On the other hand, there are the biological reasons why one cannot place a mathematical equation on a biological system. First, the whole idea behind a biological system is the fact that the populations within it are alive. They are alive and thinking for themselves. Granted, animals don?t actually have the ability to think, but in a way, they decide for themselves what they will and will not do. It is impossible to predict how a living being is going to act or reproduce within its population. Every organism in an environment acts according to how it must respond to every other action in the environment. This means that whether an ant lives or dies can be determined by whether a raindrop falls to the left or right side of a tree branch at the other side of a forest. Everything in a biological system is so intertwined and codependent of each other that it is beyond our abilities to even come close to accurately predicting such a system. There is no mathematical order in a biological system, which is why scientists have failed so far. No scientist, no matter how hard he tries, can put a mathematical order on a living system. It simply isn?t going to happen.

For these reasons, some believe that at this state of our scientific ability, both mentally and technologically, we cannot mathematically explain a biological system. The biology in an environment is so complexly intertwined that we do not have the capability to understand them entirely. There is hope in the future, but not yet. Populations will fluctuate according to each other?s individual fluctuations, not by any mathematical factor. Chaos theory will aid in performing such a task simply because the basis of chaos theory is to explain our own inabilities; therefore, from a chaos theorist?s perspective, one can solve such a problem as predicting a biological system. In reality, the only answer given to the problem is to say that a system could do any number of things, none of which are predictable. But this statement, in a chaos theorist?s view, is truly understanding that system to its full extent. Even though they are not actually predicting the system, they are determining that it is unpredictable. So in their eyes, the job is complete, but from an ecologists view, they are far from it.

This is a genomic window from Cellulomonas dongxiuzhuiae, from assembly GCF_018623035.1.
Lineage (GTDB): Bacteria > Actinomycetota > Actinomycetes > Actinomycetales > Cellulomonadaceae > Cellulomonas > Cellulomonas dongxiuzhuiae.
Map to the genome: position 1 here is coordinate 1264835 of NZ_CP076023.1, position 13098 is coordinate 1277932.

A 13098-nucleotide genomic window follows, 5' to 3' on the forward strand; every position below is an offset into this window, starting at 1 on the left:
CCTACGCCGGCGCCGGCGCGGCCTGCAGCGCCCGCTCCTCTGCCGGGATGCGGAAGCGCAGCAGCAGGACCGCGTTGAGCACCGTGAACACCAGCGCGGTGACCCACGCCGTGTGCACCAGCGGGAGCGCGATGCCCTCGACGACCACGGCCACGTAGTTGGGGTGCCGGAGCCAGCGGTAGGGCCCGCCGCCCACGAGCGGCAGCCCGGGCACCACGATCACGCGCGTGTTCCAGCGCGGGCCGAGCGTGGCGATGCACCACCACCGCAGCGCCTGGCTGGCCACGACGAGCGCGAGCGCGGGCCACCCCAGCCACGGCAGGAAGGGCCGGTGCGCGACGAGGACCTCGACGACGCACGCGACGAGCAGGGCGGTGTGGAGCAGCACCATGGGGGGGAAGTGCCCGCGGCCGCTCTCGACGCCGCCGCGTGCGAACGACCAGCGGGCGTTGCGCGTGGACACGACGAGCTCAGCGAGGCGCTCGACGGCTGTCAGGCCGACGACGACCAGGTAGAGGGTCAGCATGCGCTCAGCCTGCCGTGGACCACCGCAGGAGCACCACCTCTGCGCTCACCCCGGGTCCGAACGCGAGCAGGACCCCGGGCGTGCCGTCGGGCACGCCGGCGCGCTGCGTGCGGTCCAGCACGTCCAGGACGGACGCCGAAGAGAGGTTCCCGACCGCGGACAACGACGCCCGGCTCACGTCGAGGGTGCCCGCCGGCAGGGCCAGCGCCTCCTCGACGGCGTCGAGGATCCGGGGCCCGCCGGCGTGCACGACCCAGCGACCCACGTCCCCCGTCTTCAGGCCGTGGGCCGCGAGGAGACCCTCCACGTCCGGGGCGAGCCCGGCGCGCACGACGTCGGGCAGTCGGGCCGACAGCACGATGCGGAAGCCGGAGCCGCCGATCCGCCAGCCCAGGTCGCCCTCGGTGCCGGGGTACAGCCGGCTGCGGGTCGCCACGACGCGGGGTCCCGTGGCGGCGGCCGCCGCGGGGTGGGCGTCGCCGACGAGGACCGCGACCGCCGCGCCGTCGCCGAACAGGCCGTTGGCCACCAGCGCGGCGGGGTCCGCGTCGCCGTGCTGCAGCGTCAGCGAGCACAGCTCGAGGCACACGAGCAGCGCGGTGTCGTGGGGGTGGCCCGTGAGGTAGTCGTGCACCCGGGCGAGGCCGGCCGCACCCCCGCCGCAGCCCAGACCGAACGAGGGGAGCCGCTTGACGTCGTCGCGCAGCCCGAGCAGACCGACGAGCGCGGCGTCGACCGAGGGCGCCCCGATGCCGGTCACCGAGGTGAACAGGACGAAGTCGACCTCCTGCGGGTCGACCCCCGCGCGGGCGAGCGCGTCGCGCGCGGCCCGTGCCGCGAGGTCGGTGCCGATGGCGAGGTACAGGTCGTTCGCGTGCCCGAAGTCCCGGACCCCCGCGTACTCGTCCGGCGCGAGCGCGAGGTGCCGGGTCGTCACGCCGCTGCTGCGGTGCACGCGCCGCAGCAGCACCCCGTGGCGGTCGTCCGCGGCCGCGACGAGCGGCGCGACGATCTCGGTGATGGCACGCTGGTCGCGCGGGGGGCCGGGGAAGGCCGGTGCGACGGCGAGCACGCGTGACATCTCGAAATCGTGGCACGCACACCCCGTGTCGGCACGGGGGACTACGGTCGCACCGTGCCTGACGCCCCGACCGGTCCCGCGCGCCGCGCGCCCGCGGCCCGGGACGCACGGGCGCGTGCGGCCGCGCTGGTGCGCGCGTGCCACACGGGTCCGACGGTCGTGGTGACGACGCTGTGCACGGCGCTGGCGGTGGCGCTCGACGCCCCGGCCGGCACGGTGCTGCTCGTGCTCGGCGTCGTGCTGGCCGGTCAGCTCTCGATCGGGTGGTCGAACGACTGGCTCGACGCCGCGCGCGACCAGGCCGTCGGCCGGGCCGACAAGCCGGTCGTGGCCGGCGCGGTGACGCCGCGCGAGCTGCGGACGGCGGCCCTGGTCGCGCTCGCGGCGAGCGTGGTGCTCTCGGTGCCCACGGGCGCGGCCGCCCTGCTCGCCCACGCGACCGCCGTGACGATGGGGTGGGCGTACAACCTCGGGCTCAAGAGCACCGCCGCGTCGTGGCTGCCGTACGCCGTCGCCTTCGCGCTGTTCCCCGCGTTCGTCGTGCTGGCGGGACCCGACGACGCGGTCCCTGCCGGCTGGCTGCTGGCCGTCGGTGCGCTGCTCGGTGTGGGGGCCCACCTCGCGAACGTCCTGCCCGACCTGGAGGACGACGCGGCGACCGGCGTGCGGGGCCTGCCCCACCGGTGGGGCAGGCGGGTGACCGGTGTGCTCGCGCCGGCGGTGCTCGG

An ecologist looks to understand those unpredictable fluctuations in such a system, not just show that they are there. This is a slightly easier task than making a mathematical formula to predict a system, but has more value in the long run. If one can understand why these fluctuations occur, it will be easer to make logical predictions in the future. As scientists try to create formulas to represent populations of organisms; they are either correct or not. Whereas by understanding nature, we can make minor judgments, never right nor wrong. The best way to truly understand and predict any system, is to truly know why it acts the way it does. One must be able to find the root of any problem that system might have, and the causes of any positive reactions also. All in all, the entire theory of using chaos to explain biological systems is pretty much a waste of time.

·Coveney, Peter and Roger Highfield. Frontiers of Complexity. Fawcett Columbine: New York, 1995.

·Hatch, John P. ?Biofeedback.? Encyclopedia of Human Biology. Academic Press: New York, 1997.

·Dupre, John. The Disorder of Things. Harvard University Press: Cambridge, 1993.

·Norton, W.W. Exploring Chaos: A Guide to the New Science of Disorder. 1991. (Used in Freshmen Seminar packet, that is hall the information you provide.)

·Gleick, James. Chaos: Making A New Science. 1987. (Used in Freshmen Seminar packet, that is hall the information you provide.)

·Clarke, George L. Elements Of Ecology. Wiley & Sons, New York: 1954.